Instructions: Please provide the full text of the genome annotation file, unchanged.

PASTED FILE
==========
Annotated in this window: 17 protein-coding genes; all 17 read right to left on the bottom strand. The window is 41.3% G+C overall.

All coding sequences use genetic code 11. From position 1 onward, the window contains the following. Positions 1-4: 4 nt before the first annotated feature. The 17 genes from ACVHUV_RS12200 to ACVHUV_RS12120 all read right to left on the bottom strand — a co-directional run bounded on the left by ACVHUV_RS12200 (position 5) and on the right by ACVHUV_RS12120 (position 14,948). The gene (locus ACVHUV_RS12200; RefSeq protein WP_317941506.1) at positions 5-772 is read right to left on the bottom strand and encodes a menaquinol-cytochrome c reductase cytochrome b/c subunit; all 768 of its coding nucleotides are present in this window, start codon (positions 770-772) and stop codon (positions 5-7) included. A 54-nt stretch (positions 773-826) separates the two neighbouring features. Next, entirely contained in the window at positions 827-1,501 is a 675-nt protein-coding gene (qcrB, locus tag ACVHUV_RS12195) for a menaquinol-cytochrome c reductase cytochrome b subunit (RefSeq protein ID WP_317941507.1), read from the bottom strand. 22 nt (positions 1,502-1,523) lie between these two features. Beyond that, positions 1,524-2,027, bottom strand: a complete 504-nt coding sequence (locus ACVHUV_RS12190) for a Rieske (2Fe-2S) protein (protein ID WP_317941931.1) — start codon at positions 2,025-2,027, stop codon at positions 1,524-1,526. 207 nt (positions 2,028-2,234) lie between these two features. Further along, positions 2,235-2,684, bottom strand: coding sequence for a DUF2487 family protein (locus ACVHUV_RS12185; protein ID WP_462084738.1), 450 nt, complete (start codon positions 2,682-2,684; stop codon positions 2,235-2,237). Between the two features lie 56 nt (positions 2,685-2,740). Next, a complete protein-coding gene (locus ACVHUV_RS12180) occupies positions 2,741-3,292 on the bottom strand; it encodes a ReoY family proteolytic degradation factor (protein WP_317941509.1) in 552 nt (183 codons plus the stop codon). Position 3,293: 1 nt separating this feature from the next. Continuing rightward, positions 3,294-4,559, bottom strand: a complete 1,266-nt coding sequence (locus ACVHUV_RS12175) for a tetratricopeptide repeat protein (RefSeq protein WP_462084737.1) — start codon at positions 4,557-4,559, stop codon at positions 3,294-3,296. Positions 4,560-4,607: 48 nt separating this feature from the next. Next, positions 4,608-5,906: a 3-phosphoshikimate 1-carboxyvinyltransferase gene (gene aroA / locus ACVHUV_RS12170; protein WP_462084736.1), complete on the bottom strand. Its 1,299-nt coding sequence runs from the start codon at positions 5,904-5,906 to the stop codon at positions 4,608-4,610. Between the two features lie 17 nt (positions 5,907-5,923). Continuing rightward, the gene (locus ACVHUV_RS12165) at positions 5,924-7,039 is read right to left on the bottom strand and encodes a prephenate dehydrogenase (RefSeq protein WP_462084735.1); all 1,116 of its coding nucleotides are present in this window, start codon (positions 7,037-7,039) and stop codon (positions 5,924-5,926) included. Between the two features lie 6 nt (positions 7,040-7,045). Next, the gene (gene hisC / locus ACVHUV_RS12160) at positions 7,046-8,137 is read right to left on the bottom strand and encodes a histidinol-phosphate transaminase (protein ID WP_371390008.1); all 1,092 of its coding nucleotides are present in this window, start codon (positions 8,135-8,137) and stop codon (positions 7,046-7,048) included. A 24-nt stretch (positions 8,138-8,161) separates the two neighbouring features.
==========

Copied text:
Annotated in this window: 17 protein-coding genes; all 17 read right to left on the bottom strand. The window is 41.3% G+C overall.

All coding sequences use genetic code 11. From position 1 onward, the window contains the following. Positions 1-4: 4 nt before the first annotated feature. The 17 genes from ACVHUV_RS12200 to ACVHUV_RS12120 all read right to left on the bottom strand — a co-directional run bounded on the left by ACVHUV_RS12200 (position 5) and on the right by ACVHUV_RS12120 (position 14,948). The gene (locus ACVHUV_RS12200; RefSeq protein WP_317941506.1) at positions 5-772 is read right to left on the bottom strand and encodes a menaquinol-cytochrome c reductase cytochrome b/c subunit; all 768 of its coding nucleotides are present in this window, start codon (positions 770-772) and stop codon (positions 5-7) included. A 54-nt stretch (positions 773-826) separates the two neighbouring features. Next, entirely contained in the window at positions 827-1,501 is a 675-nt protein-coding gene (qcrB, locus tag ACVHUV_RS12195) for a menaquinol-cytochrome c reductase cytochrome b subunit (RefSeq protein ID WP_317941507.1), read from the bottom strand. 22 nt (positions 1,502-1,523) lie between these two features. Beyond that, positions 1,524-2,027, bottom strand: a complete 504-nt coding sequence (locus ACVHUV_RS12190) for a Rieske (2Fe-2S) protein (protein ID WP_317941931.1) — start codon at positions 2,025-2,027, stop codon at positions 1,524-1,526. 207 nt (positions 2,028-2,234) lie between these two features. Further along, positions 2,235-2,684, bottom strand: coding sequence for a DUF2487 family protein (locus ACVHUV_RS12185; protein ID WP_462084738.1), 450 nt, complete (start codon positions 2,682-2,684; stop codon positions 2,235-2,237). Between the two features lie 56 nt (positions 2,685-2,740). Next, a complete protein-coding gene (locus ACVHUV_RS12180) occupies positions 2,741-3,292 on the bottom strand; it encodes a ReoY family proteolytic degradation factor (protein WP_317941509.1) in 552 nt (183 codons plus the stop codon). Position 3,293: 1 nt separating this feature from the next. Continuing rightward, positions 3,294-4,559, bottom strand: a complete 1,266-nt coding sequence (locus ACVHUV_RS12175) for a tetratricopeptide repeat protein (RefSeq protein WP_462084737.1) — start codon at positions 4,557-4,559, stop codon at positions 3,294-3,296. Positions 4,560-4,607: 48 nt separating this feature from the next. Next, positions 4,608-5,906: a 3-phosphoshikimate 1-carboxyvinyltransferase gene (gene aroA / locus ACVHUV_RS12170; protein WP_462084736.1), complete on the bottom strand. Its 1,299-nt coding sequence runs from the start codon at positions 5,904-5,906 to the stop codon at positions 4,608-4,610. Between the two features lie 17 nt (positions 5,907-5,923). Continuing rightward, the gene (locus ACVHUV_RS12165) at positions 5,924-7,039 is read right to left on the bottom strand and encodes a prephenate dehydrogenase (RefSeq protein WP_462084735.1); all 1,116 of its coding nucleotides are present in this window, start codon (positions 7,037-7,039) and stop codon (positions 5,924-5,926) included. Between the two features lie 6 nt (positions 7,040-7,045). Next, the gene (gene hisC / locus ACVHUV_RS12160) at positions 7,046-8,137 is read right to left on the bottom strand and encodes a histidinol-phosphate transaminase (protein ID WP_371390008.1); all 1,092 of its coding nucleotides are present in this window, start codon (positions 8,135-8,137) and stop codon (positions 7,046-7,048) included. A 24-nt stretch (positions 8,138-8,161) separates the two neighbouring features.